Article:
Divide and conquer
The most successful populist leaders are masters at exacerbating socio-cultural division and conflict. They use differences in income, race, religion, region, nationality, or any other rift in society to drive a wedge between different groups and foment indignation and political outrage. Populists are not afraid to fuel social conflict—in fact, they thrive on it. An indispensable ingredient of the populist recipe is the “us” that embodies the nation, represented by the populist leader who promises to confront the “them,” who have allegedly harmed “the people.”
The late Hugo Chavez used to denounce the opposition as “squalid,” “traitors to the homeland,” and the “oligarchy.” Italy’s Beppe Grillo, the head of the Five Star Movement, a political party, routinely referred to traditional political and economic elites as “the caste.” Brexiters speak with disdain of “Brussels bureaucrats,” while Donald Trump condemns Washington’s “swamp.” Populists denigrate “the others” not only when they falter, but even when they are successful. They need to feed the forces of political, social, economic, and racial polarization.
Magnify the nation’s problems
Exaggerating a given country’s dire situation is an indispensable rhetorical tactic for the populist, whose central message is that everything his predecessors did was bad, corrupt, and unacceptable, and that the country urgently needs drastic changes that only he or she can deliver.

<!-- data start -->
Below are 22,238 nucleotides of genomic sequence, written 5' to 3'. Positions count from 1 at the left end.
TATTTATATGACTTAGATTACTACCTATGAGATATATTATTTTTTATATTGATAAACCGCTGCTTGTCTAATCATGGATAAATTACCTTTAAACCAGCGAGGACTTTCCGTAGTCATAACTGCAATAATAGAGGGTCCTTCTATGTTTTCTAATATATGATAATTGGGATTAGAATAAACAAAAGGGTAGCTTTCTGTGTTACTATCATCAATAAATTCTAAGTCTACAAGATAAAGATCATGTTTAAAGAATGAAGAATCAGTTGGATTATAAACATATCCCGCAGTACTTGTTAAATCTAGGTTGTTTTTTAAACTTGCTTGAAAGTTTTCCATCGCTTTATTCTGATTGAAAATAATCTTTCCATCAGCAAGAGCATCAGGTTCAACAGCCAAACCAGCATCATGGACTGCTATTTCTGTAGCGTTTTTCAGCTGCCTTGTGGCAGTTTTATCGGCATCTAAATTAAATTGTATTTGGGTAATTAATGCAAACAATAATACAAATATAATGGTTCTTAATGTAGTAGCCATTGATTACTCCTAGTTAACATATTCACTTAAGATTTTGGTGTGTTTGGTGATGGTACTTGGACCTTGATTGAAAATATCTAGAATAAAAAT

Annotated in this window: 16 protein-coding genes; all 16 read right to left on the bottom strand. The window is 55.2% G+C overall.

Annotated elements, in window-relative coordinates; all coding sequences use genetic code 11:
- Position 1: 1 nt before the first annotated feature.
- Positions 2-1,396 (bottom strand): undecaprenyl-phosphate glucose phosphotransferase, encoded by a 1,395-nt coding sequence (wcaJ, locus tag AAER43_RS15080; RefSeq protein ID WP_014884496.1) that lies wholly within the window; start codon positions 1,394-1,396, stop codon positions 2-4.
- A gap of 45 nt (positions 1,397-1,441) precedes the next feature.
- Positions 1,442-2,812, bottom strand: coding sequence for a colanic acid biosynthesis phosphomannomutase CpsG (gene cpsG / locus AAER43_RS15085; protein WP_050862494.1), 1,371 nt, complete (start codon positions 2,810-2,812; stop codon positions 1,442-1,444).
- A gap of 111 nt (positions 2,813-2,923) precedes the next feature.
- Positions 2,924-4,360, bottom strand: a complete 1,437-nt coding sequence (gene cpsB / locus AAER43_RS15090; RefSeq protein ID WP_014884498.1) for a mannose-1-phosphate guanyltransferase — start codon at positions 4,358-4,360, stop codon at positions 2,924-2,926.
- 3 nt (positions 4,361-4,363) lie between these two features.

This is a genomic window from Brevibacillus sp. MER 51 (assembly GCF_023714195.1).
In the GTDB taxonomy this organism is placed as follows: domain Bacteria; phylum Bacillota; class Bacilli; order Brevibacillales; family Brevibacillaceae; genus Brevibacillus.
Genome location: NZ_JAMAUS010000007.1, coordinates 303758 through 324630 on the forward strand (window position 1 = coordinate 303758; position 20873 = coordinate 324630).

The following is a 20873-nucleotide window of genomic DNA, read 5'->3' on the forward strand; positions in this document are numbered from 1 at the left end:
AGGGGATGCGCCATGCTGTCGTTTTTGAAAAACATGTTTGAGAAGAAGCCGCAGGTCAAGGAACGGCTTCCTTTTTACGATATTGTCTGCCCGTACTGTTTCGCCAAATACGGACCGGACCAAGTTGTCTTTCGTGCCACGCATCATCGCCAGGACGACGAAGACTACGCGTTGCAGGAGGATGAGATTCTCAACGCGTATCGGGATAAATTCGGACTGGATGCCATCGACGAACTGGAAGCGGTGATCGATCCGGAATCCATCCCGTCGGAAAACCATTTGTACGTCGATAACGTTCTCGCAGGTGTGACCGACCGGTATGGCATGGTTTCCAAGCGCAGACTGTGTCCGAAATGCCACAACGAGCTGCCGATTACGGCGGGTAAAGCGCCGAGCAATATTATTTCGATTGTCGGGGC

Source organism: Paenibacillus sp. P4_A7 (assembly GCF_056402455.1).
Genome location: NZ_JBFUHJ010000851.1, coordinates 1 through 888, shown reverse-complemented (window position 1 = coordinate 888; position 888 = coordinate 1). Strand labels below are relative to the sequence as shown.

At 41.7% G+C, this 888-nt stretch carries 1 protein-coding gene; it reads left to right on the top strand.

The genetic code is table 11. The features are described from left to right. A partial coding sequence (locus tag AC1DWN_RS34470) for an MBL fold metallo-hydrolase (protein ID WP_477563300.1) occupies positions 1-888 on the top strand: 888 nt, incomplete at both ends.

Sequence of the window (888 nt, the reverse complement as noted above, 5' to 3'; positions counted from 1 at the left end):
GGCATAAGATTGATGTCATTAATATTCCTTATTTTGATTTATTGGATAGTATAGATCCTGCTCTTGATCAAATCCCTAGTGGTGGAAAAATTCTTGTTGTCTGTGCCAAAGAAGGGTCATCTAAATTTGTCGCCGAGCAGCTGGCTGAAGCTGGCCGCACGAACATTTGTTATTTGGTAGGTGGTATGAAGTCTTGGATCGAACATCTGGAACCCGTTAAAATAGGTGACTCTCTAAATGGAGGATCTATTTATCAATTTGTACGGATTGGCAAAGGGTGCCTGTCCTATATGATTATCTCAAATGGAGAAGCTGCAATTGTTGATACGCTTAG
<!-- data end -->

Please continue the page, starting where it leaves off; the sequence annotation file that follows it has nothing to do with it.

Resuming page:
Trump’s reference to “American carnage” in his inaugural address, or his repeated invocations of the weak economy or the foreign-policy mess that he inherited, are good examples, but far from unique. Putin, for example, lamented the break-up of the Soviet Union as “the greatest geopolitical disaster” of the 20th century and stressed its horrific effects on the Russian nation. Marine Le Pen and Argentina’s former President Nestor Kirchner also leveled accusations against those who came before them. Claiming the mantle as the only one qualified to undertake the urgent corrections the country needs is a common element in populists’ propaganda.
Criminalize the opposition
Populists often treat those who oppose them not as fellow citizens with different views, but as traitors who don’t deserve to be heard or maintain their full political rights.
Consider Venezuela’s Leopoldo Lopez, a charismatic opposition political leader who has been languishing in jail for over three years, or Russia’s Mikhail Khodorkovsky, a businessman whose political ambitions threatened Putin, and who was sent to jail for eight years. Amnesty International considers the detentions of both Lopez and Khordokovsky to be politically motivated. They are but two examples showing the propensity of populist autocrats to jail their opponents.
In Turkey, Egypt, Malaysia, or South Africa, opposition leaders are jailed or die under mysterious circumstances. After all, eliminating political rivals is an old trick. Even democratic leaders have at times stated their wish to imprison political rivals. One of the most popular mottos at the height of Trump’s campaign was “lock her up”— a threat to incarcerate Hillary Clinton.